The Disappearance of the Universe
Shenandoah, VA (PRWEB) February 2, 2006
Without their own agent, an author has only about a one in 15,000 chance of having their manuscript accepted by a major publishing firm. And although desktop publishing and print-on-demand technologies make it possible for any author to be published, actually selling a book is a far different problem.
Not that there isn’t still a multi-billion dollar a year industry for books -- there certainly is. But short of a movie deal or a pre-established celebrity status, most authors will never actually make money on their books. In fact, according to Allen Greco, author of “The Book Publishing Industry,” in 1994 over 70 percent of total fiction sales came from just five authors: John Grisham, Tom Clancy, Danielle Steel, Michael Crichton, and Stephen King.
But there is evidence that times may be changing for the book-publishing world. Where once a self-published bestseller would have been unheard of, today it’s actually getting to be an almost daily occurrence. Want to see for yourself? On any given day, visit Amazon.com and select the books category. Click on “browse subjects,” and then click the link “movers and shakers.” In all likelihood, you will see at least one book with a multi-thousand percent increase in sales, set in the top 100, that was the day before at 10,000 or below. This is a sign that it was probably taken to bestseller status through the method pioneered by Randy Gilbert and Peggy McColl.
Gilbert and McColl actually teach authors how to become bestsellers, guaranteed. They run a class called “Bestseller Mentoring,” and to help ensure the success of their system, they limit the class sizes to only 120 students each semester, and reserve the right to refuse enrollment to any author whose quality or content fail to meet their standards.
Since the first Bestseller Mentoring class at the end of 2004, they’ve helped numerous titles and topics reach online bestseller status, including such books as “The Disappearance of the Universe”, “Born a Healer”, and “How to Meditate with Your Dog” (which is actually a much better book than you’re probably thinking).
The method is fairly straightforward. An author contacts lots of people who have their own opt-in newsletters, e-zines, and other sorts of mailing lists on topics similar to their own writing. They ask for help in promoting their book to that particular mailing list. Spam lists don’t work, by the way -- the few students who tried it (against course instructions) saw an almost 0% response rate. The list owners contribute some sort of bonus product or service that has a real value, but can be delivered electronically. The list partners send out the announcement about the book on a particular day. Anyone who buys the book can claim all the bonus gifts, often worth a few hundred or even thousand dollars. The book then spikes to bestseller status.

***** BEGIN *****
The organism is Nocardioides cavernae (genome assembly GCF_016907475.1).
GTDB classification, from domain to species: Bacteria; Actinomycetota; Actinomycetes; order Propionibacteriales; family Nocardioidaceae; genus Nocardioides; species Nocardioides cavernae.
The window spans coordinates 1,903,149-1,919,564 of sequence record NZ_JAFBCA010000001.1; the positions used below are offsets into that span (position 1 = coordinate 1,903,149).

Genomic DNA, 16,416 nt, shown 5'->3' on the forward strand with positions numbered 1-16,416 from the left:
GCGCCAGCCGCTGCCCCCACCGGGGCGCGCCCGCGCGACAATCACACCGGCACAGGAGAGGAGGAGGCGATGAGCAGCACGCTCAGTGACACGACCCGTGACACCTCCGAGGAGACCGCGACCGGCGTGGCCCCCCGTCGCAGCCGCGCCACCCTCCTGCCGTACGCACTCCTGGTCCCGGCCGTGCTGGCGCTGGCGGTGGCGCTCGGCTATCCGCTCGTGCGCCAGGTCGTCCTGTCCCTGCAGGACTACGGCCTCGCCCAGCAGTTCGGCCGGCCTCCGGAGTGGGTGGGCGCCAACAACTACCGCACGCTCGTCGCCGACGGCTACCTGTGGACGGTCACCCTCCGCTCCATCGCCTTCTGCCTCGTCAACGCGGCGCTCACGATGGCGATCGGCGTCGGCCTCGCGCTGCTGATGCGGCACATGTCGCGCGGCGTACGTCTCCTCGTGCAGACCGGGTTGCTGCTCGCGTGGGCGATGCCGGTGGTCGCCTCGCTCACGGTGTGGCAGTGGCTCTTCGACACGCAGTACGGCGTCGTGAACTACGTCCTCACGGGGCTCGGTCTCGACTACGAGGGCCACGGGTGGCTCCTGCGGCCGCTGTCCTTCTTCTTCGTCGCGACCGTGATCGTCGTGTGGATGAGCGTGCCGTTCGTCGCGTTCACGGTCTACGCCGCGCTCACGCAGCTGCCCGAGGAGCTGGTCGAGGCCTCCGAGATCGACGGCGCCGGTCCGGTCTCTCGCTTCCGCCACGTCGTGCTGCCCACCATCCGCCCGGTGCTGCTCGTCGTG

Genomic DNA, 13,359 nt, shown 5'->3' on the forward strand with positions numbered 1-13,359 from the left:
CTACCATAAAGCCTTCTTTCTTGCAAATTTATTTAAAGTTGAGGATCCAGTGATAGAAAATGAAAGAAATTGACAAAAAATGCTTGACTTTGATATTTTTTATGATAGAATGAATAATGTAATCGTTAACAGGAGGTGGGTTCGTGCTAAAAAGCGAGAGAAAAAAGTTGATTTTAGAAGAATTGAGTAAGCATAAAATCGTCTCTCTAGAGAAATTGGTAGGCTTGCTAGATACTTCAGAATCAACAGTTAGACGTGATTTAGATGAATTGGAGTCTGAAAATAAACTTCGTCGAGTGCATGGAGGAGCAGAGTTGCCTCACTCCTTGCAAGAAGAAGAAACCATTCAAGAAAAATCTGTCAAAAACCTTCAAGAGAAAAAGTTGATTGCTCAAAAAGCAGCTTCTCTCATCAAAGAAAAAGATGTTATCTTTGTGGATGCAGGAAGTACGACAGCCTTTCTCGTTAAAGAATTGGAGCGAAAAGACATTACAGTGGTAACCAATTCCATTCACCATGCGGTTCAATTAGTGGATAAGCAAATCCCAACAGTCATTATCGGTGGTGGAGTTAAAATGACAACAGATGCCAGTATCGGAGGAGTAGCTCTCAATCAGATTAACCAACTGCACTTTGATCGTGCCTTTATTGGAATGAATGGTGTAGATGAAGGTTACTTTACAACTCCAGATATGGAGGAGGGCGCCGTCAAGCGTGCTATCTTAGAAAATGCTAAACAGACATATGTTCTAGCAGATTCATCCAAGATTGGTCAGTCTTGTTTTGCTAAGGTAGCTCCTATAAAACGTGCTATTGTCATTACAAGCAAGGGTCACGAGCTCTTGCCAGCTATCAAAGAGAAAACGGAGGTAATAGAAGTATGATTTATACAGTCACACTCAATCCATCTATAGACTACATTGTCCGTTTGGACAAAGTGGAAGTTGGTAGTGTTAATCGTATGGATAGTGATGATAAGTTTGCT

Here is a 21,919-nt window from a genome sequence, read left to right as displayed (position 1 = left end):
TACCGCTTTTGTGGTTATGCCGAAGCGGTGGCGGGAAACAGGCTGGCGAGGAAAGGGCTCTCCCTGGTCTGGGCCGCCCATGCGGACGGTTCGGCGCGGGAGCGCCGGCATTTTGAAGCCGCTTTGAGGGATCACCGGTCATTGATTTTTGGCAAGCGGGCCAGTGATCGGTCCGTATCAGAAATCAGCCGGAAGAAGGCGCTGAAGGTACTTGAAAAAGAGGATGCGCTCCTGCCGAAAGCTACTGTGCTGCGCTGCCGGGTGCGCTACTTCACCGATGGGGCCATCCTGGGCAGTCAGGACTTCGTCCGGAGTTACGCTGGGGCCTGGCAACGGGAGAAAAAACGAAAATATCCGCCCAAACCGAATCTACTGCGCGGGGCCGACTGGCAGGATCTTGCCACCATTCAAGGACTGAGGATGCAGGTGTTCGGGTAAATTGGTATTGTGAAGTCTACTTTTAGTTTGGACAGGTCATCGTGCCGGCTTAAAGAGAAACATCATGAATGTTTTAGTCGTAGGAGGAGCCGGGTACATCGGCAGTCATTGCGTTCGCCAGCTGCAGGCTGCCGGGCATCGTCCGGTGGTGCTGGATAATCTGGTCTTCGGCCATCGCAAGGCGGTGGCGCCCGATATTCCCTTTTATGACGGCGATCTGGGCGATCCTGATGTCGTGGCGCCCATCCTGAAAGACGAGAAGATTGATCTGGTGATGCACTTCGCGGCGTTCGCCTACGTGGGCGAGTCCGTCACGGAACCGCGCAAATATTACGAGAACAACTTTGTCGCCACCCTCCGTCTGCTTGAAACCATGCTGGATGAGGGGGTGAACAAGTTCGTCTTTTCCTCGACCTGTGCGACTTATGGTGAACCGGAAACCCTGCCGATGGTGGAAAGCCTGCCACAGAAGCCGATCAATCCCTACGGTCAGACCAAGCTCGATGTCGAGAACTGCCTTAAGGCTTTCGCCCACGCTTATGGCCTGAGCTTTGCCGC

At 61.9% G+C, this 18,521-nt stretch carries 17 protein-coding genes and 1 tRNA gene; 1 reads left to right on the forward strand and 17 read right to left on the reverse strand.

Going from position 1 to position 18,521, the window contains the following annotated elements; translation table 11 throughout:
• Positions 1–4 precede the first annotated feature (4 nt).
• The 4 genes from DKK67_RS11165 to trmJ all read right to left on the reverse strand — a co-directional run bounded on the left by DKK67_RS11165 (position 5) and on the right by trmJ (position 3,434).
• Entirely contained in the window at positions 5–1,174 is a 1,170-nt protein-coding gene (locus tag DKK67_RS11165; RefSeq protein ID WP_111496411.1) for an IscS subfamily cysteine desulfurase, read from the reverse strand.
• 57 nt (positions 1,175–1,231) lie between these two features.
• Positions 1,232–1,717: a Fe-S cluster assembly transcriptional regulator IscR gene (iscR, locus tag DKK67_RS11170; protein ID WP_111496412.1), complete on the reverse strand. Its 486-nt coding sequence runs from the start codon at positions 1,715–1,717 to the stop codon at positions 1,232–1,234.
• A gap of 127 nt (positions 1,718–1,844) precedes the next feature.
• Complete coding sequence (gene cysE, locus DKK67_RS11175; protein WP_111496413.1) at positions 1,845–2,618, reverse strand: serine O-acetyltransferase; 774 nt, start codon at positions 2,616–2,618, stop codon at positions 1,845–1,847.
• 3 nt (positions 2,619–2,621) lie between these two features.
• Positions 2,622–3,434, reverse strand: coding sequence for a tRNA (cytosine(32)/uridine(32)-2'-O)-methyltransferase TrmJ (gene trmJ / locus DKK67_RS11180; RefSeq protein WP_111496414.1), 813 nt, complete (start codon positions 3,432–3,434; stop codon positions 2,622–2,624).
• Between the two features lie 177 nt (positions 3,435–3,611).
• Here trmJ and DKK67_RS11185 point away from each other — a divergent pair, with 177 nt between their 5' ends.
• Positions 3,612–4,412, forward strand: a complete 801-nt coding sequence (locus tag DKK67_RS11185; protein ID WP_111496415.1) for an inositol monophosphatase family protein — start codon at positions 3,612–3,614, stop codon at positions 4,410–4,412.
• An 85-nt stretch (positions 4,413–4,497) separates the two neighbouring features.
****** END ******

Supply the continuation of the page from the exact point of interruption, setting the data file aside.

As for what’s in it for the list partners, while their products usually had some development cost, once they’ve been created, bonuses should not cost any additional amount to deliver. And by offering one, or a few, of their usually large catalogs of products for free, the people who bought them will sometimes come back and buy more.
So, can anyone do it? The evidence would say probably. However, as more people turn to this sort of promotion, list owners can afford to be more selective about which books they partner with. While a good book can be great for a partner’s reputation, a bad book can really embarrass them with their own opt-in list. Many are still open to cross-promote with anyone, but the ones with the best relationships to their lists have started choosing to only partner with the best books. They’re not exactly hurting for opportunities. Perhaps the greatest benefit to this sort of promotion is that before long, it will only work for books that are actually worth reading, but simply have so much competition they might not otherwise have been discovered.
Even the major publishing firms have taken notice and are just now beginning to test the waters. McGraw Hill Publishing, for example has released Loral Langemeier’s “The Millionaire Maker” and is working together with Randy Gilbert to coordinate online and offline promotions of the book. Her own list of bonuses is now one of the largest and most valuable ever assembled for this sort of campaign. On January 31 and February 1, Langemeier’s book was simultaneously a bestseller on both Amazon and Barnes and Noble, and has at different times been a #1 bestseller for its category on both websites.
There is no doubt that effective online promotion will become standard publishing practice over the next few years. For now at least, Stephen King, Oprah, and J. K. Rowling aren’t the only ones who can put a book onto the best-seller lists.
For further information about Bestseller Mentoring, including testimonials, and a complete statement of the risk-free guarantee, or to register for the next class starting February 13, 2006, visit
(Approximately 40 seats of 120 were still available at the time this press release was prepared.)
To see the current list of bonuses for the Millionaire Maker, plus get instant access to the six most popular bonuses of this campaign, visit:
If you would like to hear about future book campaigns run by Randy Gilbert and Bestseller Promotions, you can sign up at:
And in the spirit of the holiday, to see a picture of Randy Gilbert himself as a groundhog, go to:
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